Hunter Tootoo suddenly resigns from Liberal cabinet to seek treatment for addiction
Prime Minister Justin Trudeau says exit was fisheries minister's own choice after 'very difficult situation'
Prime Minister Justin Trudeau has lost his first cabinet minister in abrupt and mysterious circumstances, shocking his colleagues in the Liberal caucus.
Trudeau issued a statement on Tuesday night saying Hunter Tootoo had resigned his position as minister of fisheries and oceans and the Canadian Coast Guard, and was leaving the Liberal caucus to seek treatment for addiction.
On Wednesday morning the prime minister told reporters on his way into his weekly caucus meeting that the sudden departure was Tootoo's choice, after a very difficult situation. Trudeau did not elaborate or take questions.
- Trudeau says Tootoo resigned due to a 'very difficult situation'
- Hunter Tootoo, Nunavut MP, to join Trudeau's cabinet
- Trudeau supports Seamus O'Regan's move to 'alcohol-free lifestyle'
Though previous governments have lost cabinet ministers in their first year, Tootoo's resignation is the latest difficulty for a Liberal government that, while still popular, has been dealing with a number of challenges this spring.
Tootoo's addiction issues are being handled very differently from how they were dealt with when, earlier this year, Liberal MP Seamus O'Regan, a newly elected MP for St. John's South-Mount Pearl, announced he was entering a "wellness program" to adopt an "alcohol free lifestyle."
O'Regan did not leave the Liberal caucus at the time, while Trudeau went on Twitter to say his thoughts were with his "friend & colleague" and that O'Regan had his "full support."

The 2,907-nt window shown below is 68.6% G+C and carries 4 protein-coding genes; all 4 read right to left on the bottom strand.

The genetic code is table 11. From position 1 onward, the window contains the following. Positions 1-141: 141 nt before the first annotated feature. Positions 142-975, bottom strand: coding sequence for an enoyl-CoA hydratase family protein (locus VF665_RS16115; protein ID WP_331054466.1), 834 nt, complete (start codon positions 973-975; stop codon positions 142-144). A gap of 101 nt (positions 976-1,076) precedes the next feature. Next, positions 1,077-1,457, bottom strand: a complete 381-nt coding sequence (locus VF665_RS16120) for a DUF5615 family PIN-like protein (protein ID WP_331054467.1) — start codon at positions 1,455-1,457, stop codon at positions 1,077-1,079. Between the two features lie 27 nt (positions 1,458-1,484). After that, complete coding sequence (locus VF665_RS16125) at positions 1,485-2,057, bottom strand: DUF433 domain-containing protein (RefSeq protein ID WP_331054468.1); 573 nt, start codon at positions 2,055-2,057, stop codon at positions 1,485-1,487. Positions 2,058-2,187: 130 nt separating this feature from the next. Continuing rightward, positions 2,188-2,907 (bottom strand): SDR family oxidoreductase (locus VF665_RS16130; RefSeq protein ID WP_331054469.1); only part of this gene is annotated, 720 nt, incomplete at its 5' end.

This time Trudeau issued a curt statement announcing Tootoo's departure and subsequent changes to the Liberal cabinet.
"Effective immediately, the Honourable Hunter Tootoo has resigned from his position as minister of fisheries, oceans and the Canadian Coast Guard," Trudeau said in the statement. "He will also be leaving the Liberal caucus."
"Mr. Tootoo will be taking time to seek treatment for addiction issues."
Trudeau went on to say government House leader Dominic LeBlanc will be assuming Tootoo's ministerial roles in addition to his existing duties.
The statement does not identify the nature of the addiction issues or explain why Tootoo had resigned from caucus. The Prime Minister's Office would not elaborate on Trudeau's statement.
Please read my statement on the resignation of Hunter Tootoo from cabinet: <a href="https://t.co/qzc11mE74e">https://t.co/qzc11mE74e</a>—@JustinTrudeau
Tootoo released a short statement Tuesday evening.
"As of today I have resigned as minister of fisheries, oceans and the Canadian Coast Guard and will be stepping down as a member of the Liberal caucus in order to not distract from the important work of my colleagues," the statement read.
"I have decided to seek treatment for addiction issues and ask for privacy at this time."
Tootoo is a cousin of NHL player Jordin Tootoo, who recently authored a book detailing not only his struggles in the NHL, but his continuing battle with alcohol addiction.
It takes blood sweat and tears to stand up and ask for help from a real man. <a href="https://twitter.com/HunterTootoo">@HunterTootoo</a> admitting is the 1st step. You got this cuz.—@Jtootoo22